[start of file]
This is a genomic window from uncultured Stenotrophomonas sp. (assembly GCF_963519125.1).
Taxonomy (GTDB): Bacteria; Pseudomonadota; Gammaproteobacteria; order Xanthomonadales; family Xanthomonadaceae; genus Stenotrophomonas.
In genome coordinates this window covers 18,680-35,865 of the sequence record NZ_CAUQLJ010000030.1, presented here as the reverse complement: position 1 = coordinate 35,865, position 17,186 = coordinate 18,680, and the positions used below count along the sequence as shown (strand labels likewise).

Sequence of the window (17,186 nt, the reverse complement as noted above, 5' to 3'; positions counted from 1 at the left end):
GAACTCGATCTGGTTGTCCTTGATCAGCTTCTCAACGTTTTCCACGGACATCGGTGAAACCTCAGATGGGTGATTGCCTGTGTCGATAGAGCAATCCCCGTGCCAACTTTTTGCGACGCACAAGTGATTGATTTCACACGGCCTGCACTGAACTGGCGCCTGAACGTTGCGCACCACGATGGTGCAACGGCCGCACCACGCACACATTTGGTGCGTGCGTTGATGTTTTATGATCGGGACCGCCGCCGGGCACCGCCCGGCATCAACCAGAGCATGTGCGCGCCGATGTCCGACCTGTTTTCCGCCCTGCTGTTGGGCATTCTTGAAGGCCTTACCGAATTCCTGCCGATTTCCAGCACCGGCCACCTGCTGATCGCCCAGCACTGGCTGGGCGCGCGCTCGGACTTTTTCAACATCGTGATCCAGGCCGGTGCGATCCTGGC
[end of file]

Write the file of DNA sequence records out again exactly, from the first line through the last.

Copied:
This is a genomic window from uncultured Stenotrophomonas sp. (assembly GCF_963519125.1).
Taxonomy (GTDB): Bacteria; Pseudomonadota; Gammaproteobacteria; order Xanthomonadales; family Xanthomonadaceae; genus Stenotrophomonas.
In genome coordinates this window covers 18,680-35,865 of the sequence record NZ_CAUQLJ010000030.1, presented here as the reverse complement: position 1 = coordinate 35,865, position 17,186 = coordinate 18,680, and the positions used below count along the sequence as shown (strand labels likewise).

Sequence of the window (17,186 nt, the reverse complement as noted above, 5' to 3'; positions counted from 1 at the left end):
GAACTCGATCTGGTTGTCCTTGATCAGCTTCTCAACGTTTTCCACGGACATCGGTGAAACCTCAGATGGGTGATTGCCTGTGTCGATAGAGCAATCCCCGTGCCAACTTTTTGCGACGCACAAGTGATTGATTTCACACGGCCTGCACTGAACTGGCGCCTGAACGTTGCGCACCACGATGGTGCAACGGCCGCACCACGCACACATTTGGTGCGTGCGTTGATGTTTTATGATCGGGACCGCCGCCGGGCACCGCCCGGCATCAACCAGAGCATGTGCGCGCCGATGTCCGACCTGTTTTCCGCCCTGCTGTTGGGCATTCTTGAAGGCCTTACCGAATTCCTGCCGATTTCCAGCACCGGCCACCTGCTGATCGCCCAGCACTGGCTGGGCGCGCGCTCGGACTTTTTCAACATCGTGATCCAGGCCGGTGCGATCCTGGC